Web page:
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FDA Reissues Rule to Protect Whistleblowers from Retribution

Posted 28 June 2013 | By Alexander Gaffney, RAC

In January 2013, the US Food and Drug Administration (FDA) published something of an unusual notice in the Federal Register. The notice indicated that FDA would withdraw a final rule that had been published just a few months prior, thereby permitting access to records regarding scientific research misconduct proceedings involving its staff. Now the agency has announced the reinstatement of the final rule, saying the records are now exempt from certain requirements under the federal Privacy Act of 1974.


The Privacy Act established rules regarding the use and release of information about people contained in federal databases. In general, US agencies and departments are required to release information they have generated as part of their routine duties upon request.

The problem as it currently stands, argued FDA, is that under the Privacy Act, employees have the right to access information pertaining to them within any non-exempt system of records. Because their current misconduct system is not explicitly exempt, any person under investigation could legally request those records, including information regarding the investigation and the identity of the person or persons who accused them of misconduct.

This could lead to a chilling effect on report of plagiarism, as the reporting person or persons could be singled out for retribution.

In its regulation, FDA said it would exempt its "system of records" on research misconduct proceedings involving FDA staff in order to "protect the integrity of FDA's scientific misconduct inquiries and investigations and to protect the identity of confidential sources in such investigations."

Investigations can ultimately result in debarment and suspension from being allowed to conduct government-sponsored research, as well as civil or criminal penalties depending on the scope of the misconduct.

A New System

The agency explained in its 28 August 2012 Federal Register notice that its proposed system of records would be modeled after the Office of Research Integrity's (ORI), the Department of Health and Human Services (DHHS) office charged with overseeing allegations of misconduct involving basic, government-funded research.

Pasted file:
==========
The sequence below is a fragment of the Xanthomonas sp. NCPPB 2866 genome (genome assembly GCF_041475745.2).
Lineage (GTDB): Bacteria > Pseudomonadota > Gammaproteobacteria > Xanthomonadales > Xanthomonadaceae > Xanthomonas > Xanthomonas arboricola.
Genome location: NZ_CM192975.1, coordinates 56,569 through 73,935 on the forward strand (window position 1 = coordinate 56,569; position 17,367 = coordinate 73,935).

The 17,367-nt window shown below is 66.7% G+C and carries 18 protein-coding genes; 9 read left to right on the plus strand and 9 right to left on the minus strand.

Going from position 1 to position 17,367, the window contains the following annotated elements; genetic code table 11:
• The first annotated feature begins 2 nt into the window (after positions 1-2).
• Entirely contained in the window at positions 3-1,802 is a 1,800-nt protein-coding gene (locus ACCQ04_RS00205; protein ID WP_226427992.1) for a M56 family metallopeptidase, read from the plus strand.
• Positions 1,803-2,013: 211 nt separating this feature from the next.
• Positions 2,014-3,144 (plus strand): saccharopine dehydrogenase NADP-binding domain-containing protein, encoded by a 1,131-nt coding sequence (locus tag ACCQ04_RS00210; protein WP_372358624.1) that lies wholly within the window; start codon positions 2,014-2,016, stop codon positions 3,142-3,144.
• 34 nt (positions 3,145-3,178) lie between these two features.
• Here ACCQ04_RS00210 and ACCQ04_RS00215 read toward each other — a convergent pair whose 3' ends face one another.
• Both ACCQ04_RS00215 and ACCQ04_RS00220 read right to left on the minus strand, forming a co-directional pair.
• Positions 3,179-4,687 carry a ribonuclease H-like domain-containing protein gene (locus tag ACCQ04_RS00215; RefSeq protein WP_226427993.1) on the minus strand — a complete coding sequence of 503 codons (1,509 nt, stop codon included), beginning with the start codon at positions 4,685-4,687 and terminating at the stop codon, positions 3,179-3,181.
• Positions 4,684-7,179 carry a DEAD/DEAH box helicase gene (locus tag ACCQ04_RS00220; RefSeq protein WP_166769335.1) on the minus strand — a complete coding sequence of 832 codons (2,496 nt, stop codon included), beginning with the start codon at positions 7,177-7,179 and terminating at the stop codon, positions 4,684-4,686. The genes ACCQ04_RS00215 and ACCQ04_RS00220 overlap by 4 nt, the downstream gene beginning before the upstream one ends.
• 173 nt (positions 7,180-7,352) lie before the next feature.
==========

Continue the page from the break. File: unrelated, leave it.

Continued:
In particular, FDA is claiming that under section 552a(k)(2) of the Privacy Act, it may exempt records "containing investigatory material compiled for law enforcement purposes." While federal law would still permit an employee to access records of claims made against them, the records would no longer reveal the identity of the source who provided that information to FDA or the government in the first place.


The regulation had originally been put forth as a "direct final rule," which is unusual in that it calls for comments even though it did not go through the advanced notice of public rulemaking (ANPR) process. FDA's 1997 guidance on the use of direct final rule procedures notes that it only uses it "when the agency does not anticipate receiving any significant adverse comment, or when a rule may qualify for exemption from notice-and-comment rulemaking."

FDA said it did not anticipate any "significant adverse comments" on the rule, but noted that if it did it would withdraw the rule and reissue it under normal circumstances.

However, FDA said it ultimately received three comments on the rule, with one "broadly" opposing the exemptions "as a governmental over-reach restricting citizen's ability to maintain awareness of the actions of regulatory bodies." FDA determined that this was a significant and adverse comment, and withdrew the rule in January.

The text of those comments has not been made available on the website, where FDA's comments docket is maintained.


As Regulatory Focus explained at the time, the rule was expected to re-enter the rulemaking process as an ANPR, allowing for a public comment and revision process.

As expected, FDA explained in its Federal Register notice that "HHS/FDA now publishes this final rule under the standard notice and comment rulemaking process," adding that it believes the exemptions remain "necessary to fulfill the Agency's responsibility for addressing research misconduct."

"Failure to adopt the exemptions would jeopardize the integrity and effectiveness of FDA's research misconduct proceedings," FDA added. However, FDA said it would give "case-by-case consideration to requests for notification, access and amendment."

"Except for information that would reveal the identity of a source who was expressly promised confidentiality, the access exemption will not prohibit HHS/FDA from granting respondents' access requests," it added.

Comments on the final rule are due by 1 August 2013.

Federal Register Notice

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